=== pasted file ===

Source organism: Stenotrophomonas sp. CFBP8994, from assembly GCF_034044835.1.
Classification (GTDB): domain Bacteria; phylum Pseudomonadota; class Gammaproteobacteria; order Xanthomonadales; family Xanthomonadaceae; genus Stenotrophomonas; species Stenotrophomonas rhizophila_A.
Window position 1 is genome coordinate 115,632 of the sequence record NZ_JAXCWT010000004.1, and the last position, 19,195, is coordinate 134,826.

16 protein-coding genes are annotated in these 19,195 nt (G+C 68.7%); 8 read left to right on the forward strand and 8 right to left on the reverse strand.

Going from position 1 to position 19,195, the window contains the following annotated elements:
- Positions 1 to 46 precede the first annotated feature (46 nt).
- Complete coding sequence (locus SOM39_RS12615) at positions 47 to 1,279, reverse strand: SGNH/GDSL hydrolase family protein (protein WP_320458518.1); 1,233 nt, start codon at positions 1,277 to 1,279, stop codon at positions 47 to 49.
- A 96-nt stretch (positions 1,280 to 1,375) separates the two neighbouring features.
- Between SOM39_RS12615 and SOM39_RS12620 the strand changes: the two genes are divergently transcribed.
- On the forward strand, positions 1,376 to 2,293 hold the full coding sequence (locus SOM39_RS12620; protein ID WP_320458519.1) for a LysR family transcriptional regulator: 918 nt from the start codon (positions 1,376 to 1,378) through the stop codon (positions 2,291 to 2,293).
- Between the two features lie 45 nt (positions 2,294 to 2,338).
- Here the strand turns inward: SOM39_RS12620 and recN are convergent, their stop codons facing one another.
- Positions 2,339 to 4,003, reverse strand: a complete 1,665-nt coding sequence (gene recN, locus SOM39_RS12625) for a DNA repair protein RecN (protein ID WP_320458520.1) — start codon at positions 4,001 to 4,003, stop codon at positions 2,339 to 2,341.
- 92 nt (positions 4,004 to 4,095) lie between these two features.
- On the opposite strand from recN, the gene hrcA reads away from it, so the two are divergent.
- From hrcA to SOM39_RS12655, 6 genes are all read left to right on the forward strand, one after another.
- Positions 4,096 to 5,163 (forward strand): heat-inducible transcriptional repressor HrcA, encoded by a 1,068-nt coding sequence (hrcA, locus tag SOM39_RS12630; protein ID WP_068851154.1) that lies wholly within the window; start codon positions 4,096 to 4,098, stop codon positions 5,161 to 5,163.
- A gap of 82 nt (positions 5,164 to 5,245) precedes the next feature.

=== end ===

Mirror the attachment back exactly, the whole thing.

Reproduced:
Source organism: Stenotrophomonas sp. CFBP8994, from assembly GCF_034044835.1.
Classification (GTDB): domain Bacteria; phylum Pseudomonadota; class Gammaproteobacteria; order Xanthomonadales; family Xanthomonadaceae; genus Stenotrophomonas; species Stenotrophomonas rhizophila_A.
Window position 1 is genome coordinate 115,632 of the sequence record NZ_JAXCWT010000004.1, and the last position, 19,195, is coordinate 134,826.

16 protein-coding genes are annotated in these 19,195 nt (G+C 68.7%); 8 read left to right on the forward strand and 8 right to left on the reverse strand.

Going from position 1 to position 19,195, the window contains the following annotated elements:
- Positions 1 to 46 precede the first annotated feature (46 nt).
- Complete coding sequence (locus SOM39_RS12615) at positions 47 to 1,279, reverse strand: SGNH/GDSL hydrolase family protein (protein WP_320458518.1); 1,233 nt, start codon at positions 1,277 to 1,279, stop codon at positions 47 to 49.
- A 96-nt stretch (positions 1,280 to 1,375) separates the two neighbouring features.
- Between SOM39_RS12615 and SOM39_RS12620 the strand changes: the two genes are divergently transcribed.
- On the forward strand, positions 1,376 to 2,293 hold the full coding sequence (locus SOM39_RS12620; protein ID WP_320458519.1) for a LysR family transcriptional regulator: 918 nt from the start codon (positions 1,376 to 1,378) through the stop codon (positions 2,291 to 2,293).
- Between the two features lie 45 nt (positions 2,294 to 2,338).
- Here the strand turns inward: SOM39_RS12620 and recN are convergent, their stop codons facing one another.
- Positions 2,339 to 4,003, reverse strand: a complete 1,665-nt coding sequence (gene recN, locus SOM39_RS12625) for a DNA repair protein RecN (protein ID WP_320458520.1) — start codon at positions 4,001 to 4,003, stop codon at positions 2,339 to 2,341.
- 92 nt (positions 4,004 to 4,095) lie between these two features.
- On the opposite strand from recN, the gene hrcA reads away from it, so the two are divergent.
- From hrcA to SOM39_RS12655, 6 genes are all read left to right on the forward strand, one after another.
- Positions 4,096 to 5,163 (forward strand): heat-inducible transcriptional repressor HrcA, encoded by a 1,068-nt coding sequence (hrcA, locus tag SOM39_RS12630; protein ID WP_068851154.1) that lies wholly within the window; start codon positions 4,096 to 4,098, stop codon positions 5,161 to 5,163.
- A gap of 82 nt (positions 5,164 to 5,245) precedes the next feature.